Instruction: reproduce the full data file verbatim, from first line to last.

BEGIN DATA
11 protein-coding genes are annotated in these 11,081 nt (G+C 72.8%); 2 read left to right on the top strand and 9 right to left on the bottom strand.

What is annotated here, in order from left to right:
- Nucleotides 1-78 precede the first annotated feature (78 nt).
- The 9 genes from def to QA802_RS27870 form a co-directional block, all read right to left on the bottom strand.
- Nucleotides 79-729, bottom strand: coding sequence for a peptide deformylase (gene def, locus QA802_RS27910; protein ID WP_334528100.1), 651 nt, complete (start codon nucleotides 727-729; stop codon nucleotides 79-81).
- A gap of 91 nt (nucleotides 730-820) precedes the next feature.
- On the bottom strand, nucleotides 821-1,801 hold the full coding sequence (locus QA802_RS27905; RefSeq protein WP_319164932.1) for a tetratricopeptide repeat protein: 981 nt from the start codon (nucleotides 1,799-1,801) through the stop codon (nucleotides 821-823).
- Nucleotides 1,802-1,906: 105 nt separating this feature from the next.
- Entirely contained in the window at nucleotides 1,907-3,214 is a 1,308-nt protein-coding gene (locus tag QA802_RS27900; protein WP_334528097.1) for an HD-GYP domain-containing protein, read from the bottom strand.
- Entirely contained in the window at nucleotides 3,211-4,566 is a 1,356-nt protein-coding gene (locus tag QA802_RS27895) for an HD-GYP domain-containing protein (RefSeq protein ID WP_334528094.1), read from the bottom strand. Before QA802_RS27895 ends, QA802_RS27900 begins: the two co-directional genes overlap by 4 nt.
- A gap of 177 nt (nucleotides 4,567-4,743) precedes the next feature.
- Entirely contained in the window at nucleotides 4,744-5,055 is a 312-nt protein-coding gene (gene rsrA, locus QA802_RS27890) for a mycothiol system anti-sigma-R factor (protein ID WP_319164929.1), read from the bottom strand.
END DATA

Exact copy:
11 protein-coding genes are annotated in these 11,081 nt (G+C 72.8%); 2 read left to right on the top strand and 9 right to left on the bottom strand.

What is annotated here, in order from left to right:
- Nucleotides 1-78 precede the first annotated feature (78 nt).
- The 9 genes from def to QA802_RS27870 form a co-directional block, all read right to left on the bottom strand.
- Nucleotides 79-729, bottom strand: coding sequence for a peptide deformylase (gene def, locus QA802_RS27910; protein ID WP_334528100.1), 651 nt, complete (start codon nucleotides 727-729; stop codon nucleotides 79-81).
- A gap of 91 nt (nucleotides 730-820) precedes the next feature.
- On the bottom strand, nucleotides 821-1,801 hold the full coding sequence (locus QA802_RS27905; RefSeq protein WP_319164932.1) for a tetratricopeptide repeat protein: 981 nt from the start codon (nucleotides 1,799-1,801) through the stop codon (nucleotides 821-823).
- Nucleotides 1,802-1,906: 105 nt separating this feature from the next.
- Entirely contained in the window at nucleotides 1,907-3,214 is a 1,308-nt protein-coding gene (locus tag QA802_RS27900; protein WP_334528097.1) for an HD-GYP domain-containing protein, read from the bottom strand.
- Entirely contained in the window at nucleotides 3,211-4,566 is a 1,356-nt protein-coding gene (locus tag QA802_RS27895) for an HD-GYP domain-containing protein (RefSeq protein ID WP_334528094.1), read from the bottom strand. Before QA802_RS27895 ends, QA802_RS27900 begins: the two co-directional genes overlap by 4 nt.
- A gap of 177 nt (nucleotides 4,567-4,743) precedes the next feature.
- Entirely contained in the window at nucleotides 4,744-5,055 is a 312-nt protein-coding gene (gene rsrA, locus QA802_RS27890) for a mycothiol system anti-sigma-R factor (protein ID WP_319164929.1), read from the bottom strand.